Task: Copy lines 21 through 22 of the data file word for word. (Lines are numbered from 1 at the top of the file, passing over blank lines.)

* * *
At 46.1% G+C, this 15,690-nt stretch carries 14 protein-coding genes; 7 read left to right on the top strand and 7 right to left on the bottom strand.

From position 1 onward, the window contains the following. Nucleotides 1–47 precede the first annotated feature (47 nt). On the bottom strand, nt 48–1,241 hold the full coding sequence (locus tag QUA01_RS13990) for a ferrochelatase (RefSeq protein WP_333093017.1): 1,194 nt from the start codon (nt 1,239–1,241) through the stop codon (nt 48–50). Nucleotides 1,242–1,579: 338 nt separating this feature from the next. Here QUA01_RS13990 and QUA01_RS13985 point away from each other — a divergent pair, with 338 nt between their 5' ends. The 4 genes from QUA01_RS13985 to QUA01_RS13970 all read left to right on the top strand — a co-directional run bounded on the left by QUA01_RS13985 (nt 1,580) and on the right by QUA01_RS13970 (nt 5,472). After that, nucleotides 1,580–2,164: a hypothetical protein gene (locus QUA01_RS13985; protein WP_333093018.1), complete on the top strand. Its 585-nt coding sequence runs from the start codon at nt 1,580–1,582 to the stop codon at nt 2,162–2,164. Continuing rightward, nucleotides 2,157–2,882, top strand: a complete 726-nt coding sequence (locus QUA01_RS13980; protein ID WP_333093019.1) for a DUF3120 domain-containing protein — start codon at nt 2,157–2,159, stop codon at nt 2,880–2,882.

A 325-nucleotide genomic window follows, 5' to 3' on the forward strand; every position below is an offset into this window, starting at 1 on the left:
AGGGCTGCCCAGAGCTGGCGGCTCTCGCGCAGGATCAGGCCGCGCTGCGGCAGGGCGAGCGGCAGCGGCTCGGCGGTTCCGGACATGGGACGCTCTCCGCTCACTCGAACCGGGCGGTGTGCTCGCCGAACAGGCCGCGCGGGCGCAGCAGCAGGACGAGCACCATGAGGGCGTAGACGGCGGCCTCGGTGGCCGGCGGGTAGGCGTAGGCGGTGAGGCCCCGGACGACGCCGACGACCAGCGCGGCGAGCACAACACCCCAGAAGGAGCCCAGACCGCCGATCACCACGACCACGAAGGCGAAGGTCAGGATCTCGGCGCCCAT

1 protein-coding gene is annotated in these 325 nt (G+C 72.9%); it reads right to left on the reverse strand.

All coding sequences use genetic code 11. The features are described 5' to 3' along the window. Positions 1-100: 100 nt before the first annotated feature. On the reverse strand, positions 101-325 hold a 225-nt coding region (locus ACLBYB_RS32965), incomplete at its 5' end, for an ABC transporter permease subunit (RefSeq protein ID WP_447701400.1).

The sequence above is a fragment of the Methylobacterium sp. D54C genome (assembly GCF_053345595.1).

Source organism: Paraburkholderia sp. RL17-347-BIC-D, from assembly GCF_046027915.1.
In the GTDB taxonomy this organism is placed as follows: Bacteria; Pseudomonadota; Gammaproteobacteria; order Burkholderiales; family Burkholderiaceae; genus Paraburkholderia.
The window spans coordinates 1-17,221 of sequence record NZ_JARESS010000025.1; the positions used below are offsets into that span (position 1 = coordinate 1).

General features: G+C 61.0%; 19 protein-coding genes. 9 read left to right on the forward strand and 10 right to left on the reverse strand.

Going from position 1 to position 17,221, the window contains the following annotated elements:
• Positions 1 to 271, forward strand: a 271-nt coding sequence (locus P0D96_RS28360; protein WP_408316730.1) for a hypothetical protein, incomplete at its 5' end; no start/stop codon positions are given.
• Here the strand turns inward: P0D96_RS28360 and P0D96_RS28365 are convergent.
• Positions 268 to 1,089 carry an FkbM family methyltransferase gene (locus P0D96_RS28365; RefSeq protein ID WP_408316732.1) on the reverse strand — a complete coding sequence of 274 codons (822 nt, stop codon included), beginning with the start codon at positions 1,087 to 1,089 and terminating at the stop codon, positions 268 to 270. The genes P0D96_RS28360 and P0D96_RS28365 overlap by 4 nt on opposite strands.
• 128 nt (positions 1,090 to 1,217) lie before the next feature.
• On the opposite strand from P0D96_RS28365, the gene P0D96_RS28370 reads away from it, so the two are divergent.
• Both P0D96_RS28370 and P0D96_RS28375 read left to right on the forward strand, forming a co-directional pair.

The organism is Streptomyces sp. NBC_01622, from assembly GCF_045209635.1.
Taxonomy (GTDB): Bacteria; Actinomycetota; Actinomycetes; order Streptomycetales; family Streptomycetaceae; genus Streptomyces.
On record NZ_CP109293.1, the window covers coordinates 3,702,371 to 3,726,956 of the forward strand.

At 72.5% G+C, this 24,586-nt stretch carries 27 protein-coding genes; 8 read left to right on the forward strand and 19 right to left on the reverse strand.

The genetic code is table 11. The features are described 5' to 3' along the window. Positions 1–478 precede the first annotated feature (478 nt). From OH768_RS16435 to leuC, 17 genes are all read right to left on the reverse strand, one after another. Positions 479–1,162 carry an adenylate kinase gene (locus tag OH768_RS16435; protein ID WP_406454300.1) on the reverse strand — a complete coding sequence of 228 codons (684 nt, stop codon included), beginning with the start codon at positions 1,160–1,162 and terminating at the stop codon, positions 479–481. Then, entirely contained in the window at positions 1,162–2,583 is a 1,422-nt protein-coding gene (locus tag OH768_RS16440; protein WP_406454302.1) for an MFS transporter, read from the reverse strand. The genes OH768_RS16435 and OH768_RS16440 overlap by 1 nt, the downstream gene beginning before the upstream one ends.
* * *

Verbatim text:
On record NZ_CP109293.1, the window covers coordinates 3,702,371 to 3,726,956 of the forward strand.

At 72.5% G+C, this 24,586-nt stretch carries 27 protein-coding genes; 8 read left to right on the forward strand and 19 right to left on the reverse strand.